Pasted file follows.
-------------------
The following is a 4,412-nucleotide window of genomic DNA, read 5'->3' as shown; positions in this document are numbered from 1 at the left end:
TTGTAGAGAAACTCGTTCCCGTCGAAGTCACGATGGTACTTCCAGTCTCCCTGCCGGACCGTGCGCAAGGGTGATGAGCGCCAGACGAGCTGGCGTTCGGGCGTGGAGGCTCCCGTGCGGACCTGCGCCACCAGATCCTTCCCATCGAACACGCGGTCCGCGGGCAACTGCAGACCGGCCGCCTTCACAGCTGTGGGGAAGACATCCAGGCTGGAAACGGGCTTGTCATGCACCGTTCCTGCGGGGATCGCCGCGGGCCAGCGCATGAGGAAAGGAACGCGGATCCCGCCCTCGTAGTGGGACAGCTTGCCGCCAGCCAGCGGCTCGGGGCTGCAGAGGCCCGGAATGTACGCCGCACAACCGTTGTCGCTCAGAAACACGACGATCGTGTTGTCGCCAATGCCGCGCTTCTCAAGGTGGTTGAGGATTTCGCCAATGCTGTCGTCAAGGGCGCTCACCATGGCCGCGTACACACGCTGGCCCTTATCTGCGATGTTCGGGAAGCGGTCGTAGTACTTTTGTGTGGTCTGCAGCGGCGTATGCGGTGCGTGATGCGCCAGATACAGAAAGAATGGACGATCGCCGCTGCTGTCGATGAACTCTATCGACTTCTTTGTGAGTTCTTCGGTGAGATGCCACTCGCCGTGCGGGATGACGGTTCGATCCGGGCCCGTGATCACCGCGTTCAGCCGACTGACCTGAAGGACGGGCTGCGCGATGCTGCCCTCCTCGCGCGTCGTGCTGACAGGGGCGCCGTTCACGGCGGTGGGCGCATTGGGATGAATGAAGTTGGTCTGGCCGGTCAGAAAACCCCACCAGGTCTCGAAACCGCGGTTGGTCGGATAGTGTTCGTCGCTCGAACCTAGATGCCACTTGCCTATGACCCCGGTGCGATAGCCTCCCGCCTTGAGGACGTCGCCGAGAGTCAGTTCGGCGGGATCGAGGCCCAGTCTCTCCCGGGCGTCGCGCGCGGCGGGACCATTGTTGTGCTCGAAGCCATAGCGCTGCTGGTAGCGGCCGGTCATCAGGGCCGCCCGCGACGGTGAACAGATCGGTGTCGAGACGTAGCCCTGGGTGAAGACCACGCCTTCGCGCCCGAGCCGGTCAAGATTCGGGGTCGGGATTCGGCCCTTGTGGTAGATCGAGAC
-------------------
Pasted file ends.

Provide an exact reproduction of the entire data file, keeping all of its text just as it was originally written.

The following is a 4,412-nucleotide window of genomic DNA, read 5'->3' as shown; positions in this document are numbered from 1 at the left end:
TTGTAGAGAAACTCGTTCCCGTCGAAGTCACGATGGTACTTCCAGTCTCCCTGCCGGACCGTGCGCAAGGGTGATGAGCGCCAGACGAGCTGGCGTTCGGGCGTGGAGGCTCCCGTGCGGACCTGCGCCACCAGATCCTTCCCATCGAACACGCGGTCCGCGGGCAACTGCAGACCGGCCGCCTTCACAGCTGTGGGGAAGACATCCAGGCTGGAAACGGGCTTGTCATGCACCGTTCCTGCGGGGATCGCCGCGGGCCAGCGCATGAGGAAAGGAACGCGGATCCCGCCCTCGTAGTGGGACAGCTTGCCGCCAGCCAGCGGCTCGGGGCTGCAGAGGCCCGGAATGTACGCCGCACAACCGTTGTCGCTCAGAAACACGACGATCGTGTTGTCGCCAATGCCGCGCTTCTCAAGGTGGTTGAGGATTTCGCCAATGCTGTCGTCAAGGGCGCTCACCATGGCCGCGTACACACGCTGGCCCTTATCTGCGATGTTCGGGAAGCGGTCGTAGTACTTTTGTGTGGTCTGCAGCGGCGTATGCGGTGCGTGATGCGCCAGATACAGAAAGAATGGACGATCGCCGCTGCTGTCGATGAACTCTATCGACTTCTTTGTGAGTTCTTCGGTGAGATGCCACTCGCCGTGCGGGATGACGGTTCGATCCGGGCCCGTGATCACCGCGTTCAGCCGACTGACCTGAAGGACGGGCTGCGCGATGCTGCCCTCCTCGCGCGTCGTGCTGACAGGGGCGCCGTTCACGGCGGTGGGCGCATTGGGATGAATGAAGTTGGTCTGGCCGGTCAGAAAACCCCACCAGGTCTCGAAACCGCGGTTGGTCGGATAGTGTTCGTCGCTCGAACCTAGATGCCACTTGCCTATGACCCCGGTGCGATAGCCTCCCGCCTTGAGGACGTCGCCGAGAGTCAGTTCGGCGGGATCGAGGCCCAGTCTCTCCCGGGCGTCGCGCGCGGCGGGACCATTGTTGTGCTCGAAGCCATAGCGCTGCTGGTAGCGGCCGGTCATCAGGGCCGCCCGCGACGGTGAACAGATCGGTGTCGAGACGTAGCCCTGGGTGAAGACCACGCCTTCGCGCCCGAGCCGGTCAAGATTCGGGGTCGGGATTCGGCCCTTGTGGTAGATCGAGAC